Helping people to lead more meaningful & peaceful lives


Sistema Scotland

Sistema Scotland is a charity set up in the belief that children can gain huge social benefits by playing in a symphony orchestra. We use music making to foster confidence, teamwork, pride and aspiration in the children taking part – and across their wider community. We take the Sistema name from the orchestra movement established in Venezuela in 1975 by Maestro José Antonio Abreu.

We are very proud to be official partners with the original organisation in Venezuela. We seek to benefit from the South Americans’ expertise, while adapting their methods to suit conditions in Scotland. Sistema Scotland exists to develop orchestra centres on the ground in Scotland. These are known in the community as Big Noise. The first is in Raploch, Stirling. We have plans for further centres across Scotland.

The West Eastern Divan Orchestra

The pianist and conductor Daniel Barenboim writes: ‘Great music is the result of deep listening. Every player listening intently to the voice of the composer and to each other. Harmony in personal or international relations can also only exist by listening. Each party opening their ears to the other’s narrative or point of view. In 1999, Edward Said and I formed the West-Eastern Divan orchestra, composed of musicians from Israel, Palestine, and other Arab countries. Countries where the open ear has been too often replaced by the unsheathed sword, to the detriment of all. Now, over 10 years later, we have hopefully achieved an orchestra that is worthy of your ear. And one which shows that people who listen to each other, both musically and in all other ways, can achieve greater things.’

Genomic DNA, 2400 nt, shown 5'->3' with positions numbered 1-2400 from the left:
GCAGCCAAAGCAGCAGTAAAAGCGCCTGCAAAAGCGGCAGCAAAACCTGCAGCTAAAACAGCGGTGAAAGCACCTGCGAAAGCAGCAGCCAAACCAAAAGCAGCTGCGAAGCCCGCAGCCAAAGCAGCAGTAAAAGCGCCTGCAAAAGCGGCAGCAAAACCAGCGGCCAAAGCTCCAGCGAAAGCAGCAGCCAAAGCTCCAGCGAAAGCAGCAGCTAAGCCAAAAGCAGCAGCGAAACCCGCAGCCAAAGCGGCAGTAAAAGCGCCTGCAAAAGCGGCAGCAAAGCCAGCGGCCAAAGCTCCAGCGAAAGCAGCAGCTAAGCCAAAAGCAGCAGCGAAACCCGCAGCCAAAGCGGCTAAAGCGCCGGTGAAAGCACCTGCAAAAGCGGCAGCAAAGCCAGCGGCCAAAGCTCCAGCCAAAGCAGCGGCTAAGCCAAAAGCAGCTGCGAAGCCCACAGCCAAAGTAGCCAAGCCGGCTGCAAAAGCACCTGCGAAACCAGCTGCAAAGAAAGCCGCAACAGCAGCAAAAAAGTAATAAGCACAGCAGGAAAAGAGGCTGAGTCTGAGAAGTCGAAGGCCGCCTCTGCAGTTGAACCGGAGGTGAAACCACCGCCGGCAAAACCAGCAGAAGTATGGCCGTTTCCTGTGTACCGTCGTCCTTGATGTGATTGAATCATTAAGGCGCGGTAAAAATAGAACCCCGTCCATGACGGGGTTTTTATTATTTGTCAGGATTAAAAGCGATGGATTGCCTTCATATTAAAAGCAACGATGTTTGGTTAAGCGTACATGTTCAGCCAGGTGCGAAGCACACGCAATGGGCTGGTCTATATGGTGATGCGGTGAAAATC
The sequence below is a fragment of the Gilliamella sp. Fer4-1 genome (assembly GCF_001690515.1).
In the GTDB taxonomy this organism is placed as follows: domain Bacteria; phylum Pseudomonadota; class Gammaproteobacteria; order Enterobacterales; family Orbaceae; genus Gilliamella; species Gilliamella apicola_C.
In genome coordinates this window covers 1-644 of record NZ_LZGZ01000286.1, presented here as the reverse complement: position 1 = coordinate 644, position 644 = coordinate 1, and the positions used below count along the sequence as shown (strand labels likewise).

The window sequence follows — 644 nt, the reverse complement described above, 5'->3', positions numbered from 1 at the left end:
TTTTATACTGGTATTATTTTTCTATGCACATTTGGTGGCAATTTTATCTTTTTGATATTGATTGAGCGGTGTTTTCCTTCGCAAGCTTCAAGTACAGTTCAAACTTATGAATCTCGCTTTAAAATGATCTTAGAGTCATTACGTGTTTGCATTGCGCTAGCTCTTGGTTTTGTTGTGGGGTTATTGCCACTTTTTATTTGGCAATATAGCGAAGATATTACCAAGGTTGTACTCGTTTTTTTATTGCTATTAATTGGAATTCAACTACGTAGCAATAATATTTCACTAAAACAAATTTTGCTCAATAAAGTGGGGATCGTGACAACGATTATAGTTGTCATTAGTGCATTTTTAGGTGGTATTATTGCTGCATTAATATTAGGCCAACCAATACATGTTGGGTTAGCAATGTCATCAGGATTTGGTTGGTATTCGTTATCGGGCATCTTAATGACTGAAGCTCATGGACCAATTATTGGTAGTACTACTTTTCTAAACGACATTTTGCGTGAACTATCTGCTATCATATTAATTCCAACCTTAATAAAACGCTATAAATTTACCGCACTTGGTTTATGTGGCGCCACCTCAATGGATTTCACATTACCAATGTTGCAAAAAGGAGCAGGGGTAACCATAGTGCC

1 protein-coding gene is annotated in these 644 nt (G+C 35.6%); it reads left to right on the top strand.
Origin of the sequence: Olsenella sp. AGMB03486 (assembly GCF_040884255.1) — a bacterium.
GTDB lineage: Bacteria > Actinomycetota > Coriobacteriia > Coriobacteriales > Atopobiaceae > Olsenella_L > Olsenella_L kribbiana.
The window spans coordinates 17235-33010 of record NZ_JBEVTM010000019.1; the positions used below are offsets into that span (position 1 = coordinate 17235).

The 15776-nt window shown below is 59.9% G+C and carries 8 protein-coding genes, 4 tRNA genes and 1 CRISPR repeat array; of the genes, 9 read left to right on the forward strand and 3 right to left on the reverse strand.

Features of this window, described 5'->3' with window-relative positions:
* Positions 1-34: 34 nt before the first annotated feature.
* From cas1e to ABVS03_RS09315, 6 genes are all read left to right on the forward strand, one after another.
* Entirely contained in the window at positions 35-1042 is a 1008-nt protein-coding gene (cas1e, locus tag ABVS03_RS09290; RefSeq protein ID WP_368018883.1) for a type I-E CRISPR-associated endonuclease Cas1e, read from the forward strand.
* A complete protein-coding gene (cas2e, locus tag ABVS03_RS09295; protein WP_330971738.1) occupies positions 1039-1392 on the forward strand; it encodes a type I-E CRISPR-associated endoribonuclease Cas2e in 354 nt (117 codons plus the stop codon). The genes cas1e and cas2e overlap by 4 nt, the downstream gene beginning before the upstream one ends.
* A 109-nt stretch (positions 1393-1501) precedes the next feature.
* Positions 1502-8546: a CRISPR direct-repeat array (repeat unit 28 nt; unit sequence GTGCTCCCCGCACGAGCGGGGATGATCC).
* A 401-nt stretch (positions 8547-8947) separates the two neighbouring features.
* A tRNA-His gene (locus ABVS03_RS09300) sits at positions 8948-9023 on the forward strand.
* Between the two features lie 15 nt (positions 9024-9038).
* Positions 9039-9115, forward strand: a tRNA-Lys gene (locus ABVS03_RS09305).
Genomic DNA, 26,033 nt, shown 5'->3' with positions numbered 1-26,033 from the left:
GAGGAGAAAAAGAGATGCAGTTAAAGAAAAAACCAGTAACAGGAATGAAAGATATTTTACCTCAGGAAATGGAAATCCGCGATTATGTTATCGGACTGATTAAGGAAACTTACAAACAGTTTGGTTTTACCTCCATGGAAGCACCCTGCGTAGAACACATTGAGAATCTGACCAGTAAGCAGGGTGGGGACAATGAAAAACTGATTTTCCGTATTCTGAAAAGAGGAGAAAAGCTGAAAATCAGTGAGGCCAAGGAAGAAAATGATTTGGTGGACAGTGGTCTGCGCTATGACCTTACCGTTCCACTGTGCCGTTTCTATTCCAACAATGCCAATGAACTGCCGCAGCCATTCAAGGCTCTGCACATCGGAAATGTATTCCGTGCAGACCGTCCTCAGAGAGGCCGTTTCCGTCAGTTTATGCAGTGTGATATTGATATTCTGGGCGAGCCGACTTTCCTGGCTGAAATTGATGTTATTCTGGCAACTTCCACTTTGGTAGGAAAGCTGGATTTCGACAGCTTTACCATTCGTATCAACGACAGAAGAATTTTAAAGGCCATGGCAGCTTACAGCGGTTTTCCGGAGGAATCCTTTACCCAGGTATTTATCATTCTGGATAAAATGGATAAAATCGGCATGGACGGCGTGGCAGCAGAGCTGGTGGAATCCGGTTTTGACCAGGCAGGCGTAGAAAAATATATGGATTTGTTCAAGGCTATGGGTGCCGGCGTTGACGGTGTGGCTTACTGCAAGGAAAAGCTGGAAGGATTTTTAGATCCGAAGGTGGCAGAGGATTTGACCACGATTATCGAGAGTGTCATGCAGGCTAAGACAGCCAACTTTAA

Daniel Barenboim and Edward Said (the late Palestinian literary scholar) named the Orchestra and workshop after Johann Wolfgang von Goethe’s collection of poems entitled ‘West-Eastern Divan’, a central work for the evolution of the concept of world culture. The West-Eastern Divan Orchestra’s first sessions took place in Weimar and Chicago. In 2002 it found a permanent home in Seville, Spain, where it is generously supported by the regional government of Andalusia (Junta de Andalucia).

The West-Eastern Divan Orchestra has proved time and again that music can break down barriers previously considered insurmountable. The only political aspect prevailing the West-Eastern Divan’s work is the conviction that there will never be a military solution to the Middle East conflict, and that the destinies of the Israelis and Palestinians are inextricably linked. Through its work and existence the West-Eastern Divan Orchestra demonstrates that bridges can be built to encourage people to listen to one another.
Music by itself can, of course, not resolve the Arab-Israeli conflict. Music grants the individual the right and obligation to express himself fully while listening to his or her neighbour. Based on this notion of equality, cooperation and justice for all, the Orchestra represents an alternative model to the current situation in the Middle East.

Denise Hagan is the Irish singer who travels internationally as a sacred and inspirational performer dedicated to opening the hearts of humankind through sound, story, and song.

The Renaissance Ethics of Music: Singing, Contemplation and Musica Humana Hyun-Ah Kim. Modern scholarship has explored music both scientifically and aesthetically, but not philosophically. In early modern Europe, music – particularly singing – was the arena where body and soul came together, embodied in the notion of musica humana. Kim uses this concept to examine the framework within which music and song were used to promote the moral and spiritual education of the laity. This is the first study of its kind, combining historical musicology with philosophical theology to address Renaissance ideas of religion, education and music. For full table of contents, please visit the website: